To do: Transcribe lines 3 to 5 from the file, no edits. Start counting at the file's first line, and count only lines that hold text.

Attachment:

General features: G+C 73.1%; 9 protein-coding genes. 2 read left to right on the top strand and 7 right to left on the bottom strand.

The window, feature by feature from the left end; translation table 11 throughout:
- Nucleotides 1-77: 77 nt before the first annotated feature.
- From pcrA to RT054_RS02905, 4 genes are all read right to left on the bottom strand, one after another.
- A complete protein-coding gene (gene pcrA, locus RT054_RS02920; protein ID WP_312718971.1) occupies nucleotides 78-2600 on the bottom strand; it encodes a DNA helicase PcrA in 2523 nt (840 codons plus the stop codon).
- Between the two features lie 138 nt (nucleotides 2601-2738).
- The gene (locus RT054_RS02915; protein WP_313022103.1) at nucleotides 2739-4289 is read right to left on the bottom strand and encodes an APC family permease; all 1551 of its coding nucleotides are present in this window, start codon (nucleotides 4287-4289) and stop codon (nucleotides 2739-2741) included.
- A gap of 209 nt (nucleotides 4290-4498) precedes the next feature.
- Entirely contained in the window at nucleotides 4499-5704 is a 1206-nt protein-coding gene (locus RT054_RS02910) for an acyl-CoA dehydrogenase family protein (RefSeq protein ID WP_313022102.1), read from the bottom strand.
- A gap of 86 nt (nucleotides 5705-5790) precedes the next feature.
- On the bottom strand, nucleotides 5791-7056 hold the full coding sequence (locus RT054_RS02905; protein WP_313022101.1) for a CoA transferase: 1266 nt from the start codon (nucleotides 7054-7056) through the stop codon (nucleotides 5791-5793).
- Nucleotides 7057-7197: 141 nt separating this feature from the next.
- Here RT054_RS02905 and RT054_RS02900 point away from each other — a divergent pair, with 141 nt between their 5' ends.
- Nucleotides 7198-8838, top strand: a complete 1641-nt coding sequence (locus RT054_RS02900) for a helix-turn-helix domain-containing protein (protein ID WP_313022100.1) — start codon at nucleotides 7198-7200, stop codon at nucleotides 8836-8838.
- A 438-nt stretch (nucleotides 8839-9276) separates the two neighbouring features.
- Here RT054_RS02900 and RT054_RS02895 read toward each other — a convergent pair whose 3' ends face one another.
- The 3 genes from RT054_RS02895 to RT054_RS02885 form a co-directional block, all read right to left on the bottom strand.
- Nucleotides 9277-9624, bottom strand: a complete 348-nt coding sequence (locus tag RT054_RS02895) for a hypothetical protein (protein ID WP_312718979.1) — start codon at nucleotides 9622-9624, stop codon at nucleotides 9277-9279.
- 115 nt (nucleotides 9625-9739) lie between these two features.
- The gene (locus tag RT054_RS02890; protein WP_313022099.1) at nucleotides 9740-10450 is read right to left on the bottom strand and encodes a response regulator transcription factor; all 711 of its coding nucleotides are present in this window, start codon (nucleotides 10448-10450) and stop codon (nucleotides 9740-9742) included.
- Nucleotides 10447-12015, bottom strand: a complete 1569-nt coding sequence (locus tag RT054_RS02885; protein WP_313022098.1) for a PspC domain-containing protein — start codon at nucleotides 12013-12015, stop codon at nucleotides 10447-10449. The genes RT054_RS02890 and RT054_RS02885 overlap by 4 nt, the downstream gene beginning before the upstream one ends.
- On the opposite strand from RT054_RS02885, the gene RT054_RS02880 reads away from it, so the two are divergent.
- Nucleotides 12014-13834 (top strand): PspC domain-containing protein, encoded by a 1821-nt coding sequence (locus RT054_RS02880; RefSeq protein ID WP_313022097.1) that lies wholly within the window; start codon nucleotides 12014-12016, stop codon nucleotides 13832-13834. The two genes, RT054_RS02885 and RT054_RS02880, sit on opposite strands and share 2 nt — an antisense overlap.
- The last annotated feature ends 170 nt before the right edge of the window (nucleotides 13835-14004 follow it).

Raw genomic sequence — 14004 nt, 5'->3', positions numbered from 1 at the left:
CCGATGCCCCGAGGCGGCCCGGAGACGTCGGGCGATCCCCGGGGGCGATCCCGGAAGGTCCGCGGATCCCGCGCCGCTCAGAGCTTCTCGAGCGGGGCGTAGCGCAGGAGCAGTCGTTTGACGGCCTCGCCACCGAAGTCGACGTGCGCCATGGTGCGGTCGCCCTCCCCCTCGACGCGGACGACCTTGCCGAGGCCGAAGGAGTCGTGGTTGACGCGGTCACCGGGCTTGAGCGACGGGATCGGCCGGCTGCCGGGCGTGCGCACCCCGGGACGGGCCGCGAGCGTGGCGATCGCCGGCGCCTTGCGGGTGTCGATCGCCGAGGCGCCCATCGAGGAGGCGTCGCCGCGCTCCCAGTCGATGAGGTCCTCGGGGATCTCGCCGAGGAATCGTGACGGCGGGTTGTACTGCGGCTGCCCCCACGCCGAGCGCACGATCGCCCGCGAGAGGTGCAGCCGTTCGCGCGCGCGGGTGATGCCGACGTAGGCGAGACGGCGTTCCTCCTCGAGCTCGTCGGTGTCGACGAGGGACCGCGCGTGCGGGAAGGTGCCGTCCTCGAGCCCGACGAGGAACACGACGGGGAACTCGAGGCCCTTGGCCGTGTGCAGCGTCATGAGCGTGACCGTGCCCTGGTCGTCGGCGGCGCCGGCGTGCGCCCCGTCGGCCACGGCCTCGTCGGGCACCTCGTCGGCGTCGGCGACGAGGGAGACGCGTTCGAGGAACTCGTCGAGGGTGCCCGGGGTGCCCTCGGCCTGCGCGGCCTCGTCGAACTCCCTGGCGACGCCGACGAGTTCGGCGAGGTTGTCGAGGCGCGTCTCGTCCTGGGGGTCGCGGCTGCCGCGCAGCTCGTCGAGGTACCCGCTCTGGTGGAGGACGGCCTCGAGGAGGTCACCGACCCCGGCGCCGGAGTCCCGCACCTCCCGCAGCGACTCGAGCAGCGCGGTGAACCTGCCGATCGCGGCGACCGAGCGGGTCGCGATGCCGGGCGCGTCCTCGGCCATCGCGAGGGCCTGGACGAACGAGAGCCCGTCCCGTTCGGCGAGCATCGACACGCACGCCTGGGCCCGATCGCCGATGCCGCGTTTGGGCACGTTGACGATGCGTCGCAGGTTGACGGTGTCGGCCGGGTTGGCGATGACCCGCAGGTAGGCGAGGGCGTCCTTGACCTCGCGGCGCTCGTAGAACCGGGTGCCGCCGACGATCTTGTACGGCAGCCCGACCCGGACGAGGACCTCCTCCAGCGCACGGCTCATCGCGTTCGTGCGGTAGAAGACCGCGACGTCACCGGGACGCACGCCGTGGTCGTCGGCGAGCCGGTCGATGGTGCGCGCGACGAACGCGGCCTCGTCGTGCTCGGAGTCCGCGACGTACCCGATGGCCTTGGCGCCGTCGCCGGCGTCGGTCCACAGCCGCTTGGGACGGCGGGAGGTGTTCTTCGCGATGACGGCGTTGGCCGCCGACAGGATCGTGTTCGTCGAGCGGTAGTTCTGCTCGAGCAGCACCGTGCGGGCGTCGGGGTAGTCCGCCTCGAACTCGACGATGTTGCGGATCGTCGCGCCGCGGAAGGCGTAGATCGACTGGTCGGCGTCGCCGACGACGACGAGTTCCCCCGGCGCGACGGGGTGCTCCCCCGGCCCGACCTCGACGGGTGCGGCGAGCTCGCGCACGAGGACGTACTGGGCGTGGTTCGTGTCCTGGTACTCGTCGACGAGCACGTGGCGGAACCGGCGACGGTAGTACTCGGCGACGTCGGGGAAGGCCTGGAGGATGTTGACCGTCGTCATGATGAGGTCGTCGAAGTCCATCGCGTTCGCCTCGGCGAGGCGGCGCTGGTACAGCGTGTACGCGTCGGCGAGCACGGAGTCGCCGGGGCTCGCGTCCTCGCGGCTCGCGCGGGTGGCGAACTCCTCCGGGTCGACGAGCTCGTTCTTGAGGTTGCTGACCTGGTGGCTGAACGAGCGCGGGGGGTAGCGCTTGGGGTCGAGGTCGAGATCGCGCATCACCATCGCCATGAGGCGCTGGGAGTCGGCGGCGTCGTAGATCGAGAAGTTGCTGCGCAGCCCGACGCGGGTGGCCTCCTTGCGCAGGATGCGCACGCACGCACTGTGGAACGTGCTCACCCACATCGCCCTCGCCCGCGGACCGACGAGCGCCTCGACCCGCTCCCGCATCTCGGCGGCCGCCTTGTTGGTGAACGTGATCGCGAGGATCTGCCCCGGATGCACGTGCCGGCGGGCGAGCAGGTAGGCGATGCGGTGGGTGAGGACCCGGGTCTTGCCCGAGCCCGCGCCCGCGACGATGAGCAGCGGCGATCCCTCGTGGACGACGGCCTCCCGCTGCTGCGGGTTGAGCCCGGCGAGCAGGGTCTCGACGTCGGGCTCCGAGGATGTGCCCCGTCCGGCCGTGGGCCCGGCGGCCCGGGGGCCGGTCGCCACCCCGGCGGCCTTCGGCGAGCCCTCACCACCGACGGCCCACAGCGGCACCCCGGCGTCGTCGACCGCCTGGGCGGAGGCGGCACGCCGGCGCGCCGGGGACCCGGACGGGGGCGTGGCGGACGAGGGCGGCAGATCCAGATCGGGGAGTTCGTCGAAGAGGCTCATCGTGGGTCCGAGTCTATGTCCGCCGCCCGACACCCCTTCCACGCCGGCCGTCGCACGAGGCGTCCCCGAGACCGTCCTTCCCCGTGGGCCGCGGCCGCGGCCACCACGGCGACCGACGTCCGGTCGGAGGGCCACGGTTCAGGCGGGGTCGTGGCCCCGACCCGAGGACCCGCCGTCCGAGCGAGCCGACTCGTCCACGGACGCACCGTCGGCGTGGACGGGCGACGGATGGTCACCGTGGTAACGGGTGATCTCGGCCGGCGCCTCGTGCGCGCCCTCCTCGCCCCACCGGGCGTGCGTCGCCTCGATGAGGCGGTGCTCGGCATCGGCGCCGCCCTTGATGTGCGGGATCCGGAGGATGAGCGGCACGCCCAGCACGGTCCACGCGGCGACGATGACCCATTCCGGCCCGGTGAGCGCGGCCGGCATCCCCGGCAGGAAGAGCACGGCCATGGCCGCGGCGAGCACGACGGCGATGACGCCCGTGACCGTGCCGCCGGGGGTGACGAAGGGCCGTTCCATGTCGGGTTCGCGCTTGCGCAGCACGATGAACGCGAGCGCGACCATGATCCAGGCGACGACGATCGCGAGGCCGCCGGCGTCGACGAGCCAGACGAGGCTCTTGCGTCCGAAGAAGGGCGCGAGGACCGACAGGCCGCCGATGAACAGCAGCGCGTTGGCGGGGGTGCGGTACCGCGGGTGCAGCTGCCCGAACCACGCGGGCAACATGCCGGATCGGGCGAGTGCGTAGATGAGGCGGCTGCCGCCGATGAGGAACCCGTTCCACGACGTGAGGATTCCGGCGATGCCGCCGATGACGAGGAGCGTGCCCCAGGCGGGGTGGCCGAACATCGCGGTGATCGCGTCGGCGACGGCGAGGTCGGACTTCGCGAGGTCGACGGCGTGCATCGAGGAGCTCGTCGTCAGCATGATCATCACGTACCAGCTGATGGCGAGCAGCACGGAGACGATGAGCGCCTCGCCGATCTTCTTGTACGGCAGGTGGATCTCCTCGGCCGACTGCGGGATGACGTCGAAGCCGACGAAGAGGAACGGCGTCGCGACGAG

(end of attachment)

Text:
- Nucleotides 1-77: 77 nt before the first annotated feature.
- From pcrA to RT054_RS02905, 4 genes are all read right to left on the bottom strand, one after another.
- A complete protein-coding gene (gene pcrA, locus RT054_RS02920; protein ID WP_312718971.1) occupies nucleotides 78-2600 on the bottom strand; it encodes a DNA helicase PcrA in 2523 nt (840 codons plus the stop codon).